Author: Christopher Kim
1. Executive Summary
On 18 October, the Federal Bureau of Investigation (FBI), the Cybersecurity and Infrastructure Security Agency (CISA), and the National Security Agency (NSA) published a joint advisory on BlackMatter ransomware.1 Since July, campaigns delivering this malware have targeted multiple U.S.-based organizations critical to the country’s infrastructure, including two in the U.S. Food and Agriculture Sector.
BlackMatter uses compromised credentials to access Microsoft Access Directory (AD) of organizations via the Lightweight Directory Active Protocol (LDAP) and the Server Message Block (SMB) protocol. Once logged in, the actors can discover all hosts on the network and then remotely encrypt their resources. This advisory describes (1) the various tactics, techniques, and procedures (TTPs) that the FBI, CISA, and NSA discovered by analyzing a BlackMatter sample in a sandbox environment and (2) information reported by trusted third-party security vendors.
BlackMatter is a ransomware-as-a-service (RaaS) tool that was first discovered in July 2021. According to the advisory, BlackMatter might be a rebrand of DarkSide: a RaaS that was active from September 2020 to May 2021. Developers of BlackMatter profit by renting it out to cyber actors. BlackMatter campaigns have demanded ransom payments from $80,000 to $15,000,000 in Bitcoin or Monero.
BlackMatter uses a number of built-in Windows functions to identify accessible resources and to move laterally across a victim’s network; for example, to terminate security programs, BlackMatter uses NtQuerySystemInformation and EnumServicesStatusExW to list the processes and services running on the machines. It then uses compromised network credentials to discover all hosts in AD via the LDAP and SMB. Next, it uses the Microsoft Remote Procedure Call (MSRPC) function srvsvc.NetShareEnumAll to enumerate and connect to accessible SMB shares. Finally, it remotely encrypts the compromised host’s resources and the contents of ADMIN$, C$, SYSVOL, NETLOGON, and other shares it discovered. Instead of encrypting backup data stores and appliances, it destroys or reformats them. BlackMatter also targets Linux-based machines, such as VMware ESXi and network-attached storage (NAS) devices, but it employs a separate encryption binary to encrypt them.2
The following table maps BlackMatter’s TTPs to the MITRE ATT&CK for Enterprise framework according to the analysis performed on the sample described in the advisory.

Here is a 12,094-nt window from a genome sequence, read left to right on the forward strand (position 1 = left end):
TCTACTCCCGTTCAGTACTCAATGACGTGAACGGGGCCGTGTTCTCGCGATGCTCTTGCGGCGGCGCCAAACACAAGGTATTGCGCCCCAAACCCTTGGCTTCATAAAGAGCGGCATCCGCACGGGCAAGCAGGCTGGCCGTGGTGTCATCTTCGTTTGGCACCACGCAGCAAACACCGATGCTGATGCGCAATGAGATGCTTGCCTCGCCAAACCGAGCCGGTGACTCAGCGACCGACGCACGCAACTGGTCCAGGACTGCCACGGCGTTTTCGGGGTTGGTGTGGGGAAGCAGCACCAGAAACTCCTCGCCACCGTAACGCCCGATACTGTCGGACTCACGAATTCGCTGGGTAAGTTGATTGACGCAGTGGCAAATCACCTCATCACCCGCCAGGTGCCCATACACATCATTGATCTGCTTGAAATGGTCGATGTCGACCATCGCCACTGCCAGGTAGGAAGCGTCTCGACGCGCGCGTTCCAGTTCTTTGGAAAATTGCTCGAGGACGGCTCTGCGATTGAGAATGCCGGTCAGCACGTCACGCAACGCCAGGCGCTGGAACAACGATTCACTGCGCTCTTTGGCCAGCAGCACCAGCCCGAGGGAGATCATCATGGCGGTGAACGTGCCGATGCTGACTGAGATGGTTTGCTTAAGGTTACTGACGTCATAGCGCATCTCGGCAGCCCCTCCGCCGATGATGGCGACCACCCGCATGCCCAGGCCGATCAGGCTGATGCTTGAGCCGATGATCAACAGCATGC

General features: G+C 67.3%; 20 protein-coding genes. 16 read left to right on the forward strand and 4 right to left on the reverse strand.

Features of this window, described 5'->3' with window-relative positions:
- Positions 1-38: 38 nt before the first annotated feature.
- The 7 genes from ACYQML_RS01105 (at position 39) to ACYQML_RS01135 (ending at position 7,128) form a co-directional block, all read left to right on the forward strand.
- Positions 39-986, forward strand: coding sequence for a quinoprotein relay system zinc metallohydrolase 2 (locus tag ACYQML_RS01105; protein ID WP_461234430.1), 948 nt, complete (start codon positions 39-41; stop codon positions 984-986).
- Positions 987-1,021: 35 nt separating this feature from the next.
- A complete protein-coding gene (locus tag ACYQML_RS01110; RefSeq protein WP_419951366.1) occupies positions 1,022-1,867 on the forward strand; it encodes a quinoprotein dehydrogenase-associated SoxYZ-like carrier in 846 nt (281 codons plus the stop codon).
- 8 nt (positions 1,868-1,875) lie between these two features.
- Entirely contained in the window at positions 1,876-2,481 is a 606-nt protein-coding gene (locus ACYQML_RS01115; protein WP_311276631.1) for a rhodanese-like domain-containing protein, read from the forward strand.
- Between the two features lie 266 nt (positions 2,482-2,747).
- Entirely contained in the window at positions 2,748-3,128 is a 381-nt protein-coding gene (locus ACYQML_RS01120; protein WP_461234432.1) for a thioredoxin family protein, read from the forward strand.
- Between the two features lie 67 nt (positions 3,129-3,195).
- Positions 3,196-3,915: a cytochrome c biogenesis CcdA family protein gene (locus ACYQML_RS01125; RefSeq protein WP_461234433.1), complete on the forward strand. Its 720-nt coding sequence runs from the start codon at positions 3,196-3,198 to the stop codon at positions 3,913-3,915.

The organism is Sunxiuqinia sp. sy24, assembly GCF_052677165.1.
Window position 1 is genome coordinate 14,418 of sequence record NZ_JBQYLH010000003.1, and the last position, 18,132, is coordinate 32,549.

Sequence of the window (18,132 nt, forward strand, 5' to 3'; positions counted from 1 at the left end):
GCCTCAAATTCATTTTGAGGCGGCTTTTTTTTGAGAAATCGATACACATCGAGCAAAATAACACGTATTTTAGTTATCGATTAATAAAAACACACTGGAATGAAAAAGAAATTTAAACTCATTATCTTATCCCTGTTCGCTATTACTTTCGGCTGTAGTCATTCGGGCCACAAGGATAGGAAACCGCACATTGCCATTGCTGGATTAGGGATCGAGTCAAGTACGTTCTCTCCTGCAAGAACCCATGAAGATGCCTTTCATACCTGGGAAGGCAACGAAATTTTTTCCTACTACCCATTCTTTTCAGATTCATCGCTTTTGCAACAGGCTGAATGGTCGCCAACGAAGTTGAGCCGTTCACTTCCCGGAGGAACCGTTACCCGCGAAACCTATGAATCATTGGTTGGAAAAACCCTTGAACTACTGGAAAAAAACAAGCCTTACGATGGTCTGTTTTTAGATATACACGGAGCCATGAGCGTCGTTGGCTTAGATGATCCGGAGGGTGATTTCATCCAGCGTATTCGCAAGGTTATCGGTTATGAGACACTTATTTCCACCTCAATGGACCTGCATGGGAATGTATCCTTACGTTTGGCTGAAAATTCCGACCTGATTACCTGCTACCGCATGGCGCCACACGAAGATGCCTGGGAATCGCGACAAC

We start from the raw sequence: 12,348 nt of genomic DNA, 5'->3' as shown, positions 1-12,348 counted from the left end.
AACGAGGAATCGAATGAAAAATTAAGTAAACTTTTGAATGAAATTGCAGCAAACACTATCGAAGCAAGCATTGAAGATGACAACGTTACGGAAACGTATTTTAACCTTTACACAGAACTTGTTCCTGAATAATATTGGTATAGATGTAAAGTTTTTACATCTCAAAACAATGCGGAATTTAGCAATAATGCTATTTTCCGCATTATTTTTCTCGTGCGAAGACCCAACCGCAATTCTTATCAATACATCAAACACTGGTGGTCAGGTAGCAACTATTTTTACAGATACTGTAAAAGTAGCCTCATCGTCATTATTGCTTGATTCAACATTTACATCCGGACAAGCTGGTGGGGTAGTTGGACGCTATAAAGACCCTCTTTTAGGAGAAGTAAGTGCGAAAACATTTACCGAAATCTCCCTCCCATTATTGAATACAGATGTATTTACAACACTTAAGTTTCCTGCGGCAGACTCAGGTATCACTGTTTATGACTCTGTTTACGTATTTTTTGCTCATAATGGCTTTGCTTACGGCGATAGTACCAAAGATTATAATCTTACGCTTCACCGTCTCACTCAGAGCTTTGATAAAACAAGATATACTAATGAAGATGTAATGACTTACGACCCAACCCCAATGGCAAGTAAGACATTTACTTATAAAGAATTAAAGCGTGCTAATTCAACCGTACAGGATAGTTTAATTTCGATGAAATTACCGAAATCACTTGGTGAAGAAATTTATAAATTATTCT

|Persistance [TA0003]||External Remote Services [T1133]||To maintain persistence on victims’ networks, BlackMatter leverages legitimate desktop software for remote monitoring and management, often by setting up trial accounts.|
|Credential Access [TA0006]||OS Credential Dumping: LSASS Memory [T1003.001]||BlackMatter uses procmon to harvest credentials from the Local Security Authority Subsystem Service (LSASS) memory.|
|Discovery [TA0007]||Remote System Discovery [T1018]||BlackMatter leverages the LDAP and SMB to discover all hosts in AD.|
|Process Discovery [T1057]||BlackMatter uses NtQuerySystemInformation to enumerate processes running on the network.|
|System Service Discovery [T1007]||BlackMatter uses EnumServicesStatusExW to enumerate services running on the network.|
|Lateral Movement [TA0008]||Remote Services: SMB/Windows Admin Shares [T1021.002]||BlackMatter uses the MSRPC function srvsvc.NetShareEnumAll to enumerate all discovered shares, and it uses the SMB to connect to them.|
|Exfiltration [TA0010]||Exfiltration Over Web Service [T1567]||BlackMatter attempts to exfiltrate data for extortion.|
|Impact [TA0040]||Data Encrypted for Impact [T1486]||BlackMatter remotely encrypts shares via the SMB and drops a ransomware note into each directory.|
|Disk Wipe [T1561]||BlackMatter might wipe out backup systems.|
3. Prevention and Mitigation
Ransomware attacks can be costly to mitigate, and they can disrupt business-critical services. The FBI, CISA, and NSA recommend that organizations refer to (1) the CISA-Multi-State information and Sharing Center (MS-ISAC) Joint Ransomware Guide, for general strategies for mitigating against ransomware, and to (2) the CISA-FBI Cybersecurity Advisory AA21-131A: DarkSide Ransomware: Best Practices for Preventing Business Disruption from Ransomware Attacks.3, 4 In addition, the agencies strongly recommend that organizations, especially those in sectors critical to the country’s infrastructure, apply the following mitigations to reduce the likelihood of being compromised by BlackMatter:
- Implement the Snort signatures described below. These signatures will identify and block placement of the ransom note on the first share that is encrypted, subsequently blocking additional SMB traffic from the encryptor system for 24 hours.
- Intrusion Detection System Rule: